Information is power – and 'big tech' has both

Monday, October 28, 2019
 | 
Steve Jordahl (OneNewsNow.com)

technology (generic)The major technology companies could have more national security data than the federal government, according to a panel of experts at The Heritage Foundation.

When the FBI or local police department gets stuck trying to solve their latest robbery or murder, they might want to check with Facebook – or Google – or Amazon or Apple. Chances are one of the big tech firms has clues law enforcement doesn't.

At a recent symposium given by The Heritage Foundation, senior research fellow Klon Kitchen said the burden and capability for national security is shifting to the private sector. "What we have always traditionally called intelligence – the ability to collect, understand, predict and ultimately influence human behavior – Google calls that marketing," he explained.

Facebook, Amazon, Google, and the other big tech companies collect reams of information about consumers – because consumers volunteer the information.

Kitchen

"The first question in terms of what do these companies know about us: quite a bit," Kitchen continued. "And they know it because we give it to them. And we give it to them in return for services and tools. And they're pretty great services and tools."

According to the tech policy expert, these companies sometimes team up with law enforcement to help them solve crimes and bolster national security. A doorbell camera, for example, can be used to track the movement of a suspect's car as it passes a house; or the police can look at cell phone tower data to see where an individual has been over the last few days.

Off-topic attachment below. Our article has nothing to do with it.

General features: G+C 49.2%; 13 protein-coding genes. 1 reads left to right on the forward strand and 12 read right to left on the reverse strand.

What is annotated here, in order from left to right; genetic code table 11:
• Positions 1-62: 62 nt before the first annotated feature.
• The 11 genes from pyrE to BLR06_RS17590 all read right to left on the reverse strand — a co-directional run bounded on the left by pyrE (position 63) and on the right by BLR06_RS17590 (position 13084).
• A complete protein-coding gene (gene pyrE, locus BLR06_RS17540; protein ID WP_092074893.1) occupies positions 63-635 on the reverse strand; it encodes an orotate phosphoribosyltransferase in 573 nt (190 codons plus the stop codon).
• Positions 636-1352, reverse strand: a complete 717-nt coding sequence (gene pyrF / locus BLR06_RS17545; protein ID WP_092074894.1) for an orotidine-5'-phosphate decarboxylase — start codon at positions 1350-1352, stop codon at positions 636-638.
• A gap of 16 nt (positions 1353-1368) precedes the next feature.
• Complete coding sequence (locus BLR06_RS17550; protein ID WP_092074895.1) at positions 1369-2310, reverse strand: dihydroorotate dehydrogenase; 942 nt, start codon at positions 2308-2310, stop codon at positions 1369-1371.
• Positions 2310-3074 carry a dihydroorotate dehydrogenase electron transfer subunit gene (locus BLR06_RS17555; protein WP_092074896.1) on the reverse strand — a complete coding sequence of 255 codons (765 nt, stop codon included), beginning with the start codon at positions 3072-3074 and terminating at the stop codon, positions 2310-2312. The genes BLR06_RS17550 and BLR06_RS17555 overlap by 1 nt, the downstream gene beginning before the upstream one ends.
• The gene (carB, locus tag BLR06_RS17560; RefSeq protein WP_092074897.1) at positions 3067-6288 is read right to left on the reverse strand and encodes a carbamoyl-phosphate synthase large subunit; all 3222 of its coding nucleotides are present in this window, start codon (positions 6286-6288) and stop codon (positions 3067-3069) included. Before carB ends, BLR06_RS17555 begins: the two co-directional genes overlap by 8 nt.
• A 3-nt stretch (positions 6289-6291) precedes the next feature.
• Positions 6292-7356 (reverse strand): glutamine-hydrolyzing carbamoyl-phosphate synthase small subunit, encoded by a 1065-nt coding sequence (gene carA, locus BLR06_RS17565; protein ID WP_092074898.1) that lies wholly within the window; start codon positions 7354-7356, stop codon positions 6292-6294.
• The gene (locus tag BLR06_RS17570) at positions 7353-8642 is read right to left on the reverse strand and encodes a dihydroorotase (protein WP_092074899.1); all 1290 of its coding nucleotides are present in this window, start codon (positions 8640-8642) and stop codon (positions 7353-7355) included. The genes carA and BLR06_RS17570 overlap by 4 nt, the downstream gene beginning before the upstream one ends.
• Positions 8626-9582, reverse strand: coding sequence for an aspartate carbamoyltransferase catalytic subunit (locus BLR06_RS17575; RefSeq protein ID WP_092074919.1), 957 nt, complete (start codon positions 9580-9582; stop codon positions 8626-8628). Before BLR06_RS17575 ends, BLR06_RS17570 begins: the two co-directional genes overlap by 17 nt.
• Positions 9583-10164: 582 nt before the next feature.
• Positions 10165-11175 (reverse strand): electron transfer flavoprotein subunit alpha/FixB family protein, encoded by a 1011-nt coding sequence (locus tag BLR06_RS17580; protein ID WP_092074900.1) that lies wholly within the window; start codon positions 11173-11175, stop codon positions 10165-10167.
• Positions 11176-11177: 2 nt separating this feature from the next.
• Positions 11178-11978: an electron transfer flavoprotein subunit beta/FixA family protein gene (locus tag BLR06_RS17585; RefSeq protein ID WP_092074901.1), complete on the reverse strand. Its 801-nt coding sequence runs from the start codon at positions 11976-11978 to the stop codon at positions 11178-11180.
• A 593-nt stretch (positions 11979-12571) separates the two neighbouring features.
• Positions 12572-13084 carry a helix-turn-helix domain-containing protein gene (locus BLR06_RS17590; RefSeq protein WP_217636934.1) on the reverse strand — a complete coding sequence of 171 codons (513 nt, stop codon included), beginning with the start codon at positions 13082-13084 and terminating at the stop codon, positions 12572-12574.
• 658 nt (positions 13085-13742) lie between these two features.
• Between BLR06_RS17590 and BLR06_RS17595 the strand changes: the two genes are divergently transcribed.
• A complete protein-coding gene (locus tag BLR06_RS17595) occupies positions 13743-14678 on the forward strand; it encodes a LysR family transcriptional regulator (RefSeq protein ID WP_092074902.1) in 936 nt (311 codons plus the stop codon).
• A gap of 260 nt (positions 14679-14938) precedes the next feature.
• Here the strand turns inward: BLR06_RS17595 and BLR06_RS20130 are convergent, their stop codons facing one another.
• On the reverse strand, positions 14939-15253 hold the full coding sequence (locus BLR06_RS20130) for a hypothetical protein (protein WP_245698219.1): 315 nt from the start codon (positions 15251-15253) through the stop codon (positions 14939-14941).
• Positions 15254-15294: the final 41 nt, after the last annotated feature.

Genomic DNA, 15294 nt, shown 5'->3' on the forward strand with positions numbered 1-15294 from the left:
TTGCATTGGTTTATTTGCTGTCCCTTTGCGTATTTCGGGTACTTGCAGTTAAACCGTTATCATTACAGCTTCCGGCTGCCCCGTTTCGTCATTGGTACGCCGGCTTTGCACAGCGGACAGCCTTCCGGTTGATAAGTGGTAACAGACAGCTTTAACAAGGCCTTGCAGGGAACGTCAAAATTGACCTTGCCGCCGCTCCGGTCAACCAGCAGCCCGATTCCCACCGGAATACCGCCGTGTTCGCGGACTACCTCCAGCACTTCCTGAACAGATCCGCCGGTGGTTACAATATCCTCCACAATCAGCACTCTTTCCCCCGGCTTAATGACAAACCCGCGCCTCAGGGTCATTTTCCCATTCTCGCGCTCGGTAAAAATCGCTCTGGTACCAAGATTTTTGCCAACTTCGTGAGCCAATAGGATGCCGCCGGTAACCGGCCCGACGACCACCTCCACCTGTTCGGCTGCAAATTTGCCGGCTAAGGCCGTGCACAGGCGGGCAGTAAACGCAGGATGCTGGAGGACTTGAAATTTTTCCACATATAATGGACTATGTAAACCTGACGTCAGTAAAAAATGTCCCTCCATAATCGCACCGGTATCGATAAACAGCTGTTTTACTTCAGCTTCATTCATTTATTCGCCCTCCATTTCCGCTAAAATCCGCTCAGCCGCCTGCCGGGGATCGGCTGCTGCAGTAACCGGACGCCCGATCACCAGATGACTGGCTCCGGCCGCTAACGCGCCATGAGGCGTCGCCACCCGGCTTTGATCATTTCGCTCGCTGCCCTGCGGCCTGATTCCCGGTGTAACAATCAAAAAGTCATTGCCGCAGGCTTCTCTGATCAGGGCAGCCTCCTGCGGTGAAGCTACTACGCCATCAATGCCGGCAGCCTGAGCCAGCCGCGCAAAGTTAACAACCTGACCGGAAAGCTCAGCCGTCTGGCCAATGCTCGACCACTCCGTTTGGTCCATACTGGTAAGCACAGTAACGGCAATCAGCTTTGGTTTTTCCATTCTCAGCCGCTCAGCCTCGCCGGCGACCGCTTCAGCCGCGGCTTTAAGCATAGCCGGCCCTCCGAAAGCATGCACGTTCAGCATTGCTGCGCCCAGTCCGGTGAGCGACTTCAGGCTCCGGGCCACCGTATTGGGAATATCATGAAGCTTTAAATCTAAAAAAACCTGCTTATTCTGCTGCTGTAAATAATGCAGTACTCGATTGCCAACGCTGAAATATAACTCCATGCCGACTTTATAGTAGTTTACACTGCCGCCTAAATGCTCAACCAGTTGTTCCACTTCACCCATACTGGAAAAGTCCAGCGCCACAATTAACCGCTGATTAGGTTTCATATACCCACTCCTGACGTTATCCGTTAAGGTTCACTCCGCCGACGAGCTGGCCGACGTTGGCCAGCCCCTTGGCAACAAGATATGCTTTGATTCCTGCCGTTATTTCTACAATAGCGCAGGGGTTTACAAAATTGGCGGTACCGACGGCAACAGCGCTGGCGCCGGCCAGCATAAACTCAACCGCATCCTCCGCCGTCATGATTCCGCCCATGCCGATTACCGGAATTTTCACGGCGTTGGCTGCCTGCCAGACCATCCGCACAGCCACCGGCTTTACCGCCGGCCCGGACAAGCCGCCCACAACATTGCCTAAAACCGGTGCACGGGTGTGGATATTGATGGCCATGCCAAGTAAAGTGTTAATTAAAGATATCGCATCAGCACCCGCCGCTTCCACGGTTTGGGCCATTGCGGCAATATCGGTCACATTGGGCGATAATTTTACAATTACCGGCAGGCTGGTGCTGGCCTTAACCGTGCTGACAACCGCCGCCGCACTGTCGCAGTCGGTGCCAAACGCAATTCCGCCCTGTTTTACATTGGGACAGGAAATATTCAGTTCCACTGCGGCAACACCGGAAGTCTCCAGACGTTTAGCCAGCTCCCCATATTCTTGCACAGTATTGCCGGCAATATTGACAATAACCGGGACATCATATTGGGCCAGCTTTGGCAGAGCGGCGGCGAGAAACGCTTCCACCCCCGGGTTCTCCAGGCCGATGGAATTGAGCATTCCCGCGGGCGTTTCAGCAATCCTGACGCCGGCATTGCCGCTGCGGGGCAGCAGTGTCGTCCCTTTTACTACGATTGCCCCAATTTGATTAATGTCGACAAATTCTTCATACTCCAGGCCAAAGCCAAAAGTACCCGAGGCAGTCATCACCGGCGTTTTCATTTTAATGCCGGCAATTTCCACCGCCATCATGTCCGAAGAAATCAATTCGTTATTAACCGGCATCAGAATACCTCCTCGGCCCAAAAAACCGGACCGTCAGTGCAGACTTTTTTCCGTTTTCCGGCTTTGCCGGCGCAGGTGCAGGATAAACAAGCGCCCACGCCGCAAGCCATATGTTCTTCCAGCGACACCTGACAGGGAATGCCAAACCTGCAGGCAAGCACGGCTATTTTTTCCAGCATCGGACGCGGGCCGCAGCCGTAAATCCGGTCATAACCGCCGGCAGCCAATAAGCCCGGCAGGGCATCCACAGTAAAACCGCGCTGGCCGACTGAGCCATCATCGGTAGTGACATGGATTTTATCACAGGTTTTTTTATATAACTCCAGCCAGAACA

"They have come up with an ability to gain access to that information and to leverage that information in ways that are, frankly, novel; and that, in many ways, surpass what the government has historically been able to do," he added.

Kitchen is Heritage's first senior fellow for technology, national security, and science policy.

Comments

We moderate all reader comments, usually within 24 hours of posting (longer on weekends). Please limit your comment to 300 words or less and ensure it addresses the article - NOT another reader's comments. Comments that contain a link (URL), an inordinate number of words in ALL CAPS, rude remarks directed at other readers, or profanity/vulgarity will not be approved. More details

FEATURED PODCAST

SIGN UP FOR OUR DAILY NEWSBRIEF

SUBSCRIBE

VOTE IN OUR POLL

If I had to choose one thing I like about the just-passed 'pandemic relief' bill, it would be …

CAST YOUR VOTE

GET PUSH NOTIFICATIONS

SUBSCRIBE

LATEST AP HEADLINES

Trump extends virus guidelines, braces US for big death toll
Hundreds at Louisiana church flout COVID-19 gatherings ban
Storms, tornadoes damage homes, businesses in Midwest, South
US-led forces pull out of 3rd Iraqi base this month
US agency includes gun sellers as ‘critical’ infrastructure

LATEST FROM THE WEB

Congress just created a brand new dependency class
A salute to the real heroes
Some Liberty University students back on campus praise decision to reopen
Thank the Second Amendment: Armed hero stops possible mass shooting
WaPo bashes homeschooling during coronavirus epidemic

CARTOON OF THE DAY

Cartoon of the Day
NEXT STORY
Liberals aghast over Zuckerberg defending democracy

Facebook like buttonFacebook’s billionaire founder is triggering the Left, and surprising conservatives, over the issue of censoring unpopular and controversial opinions.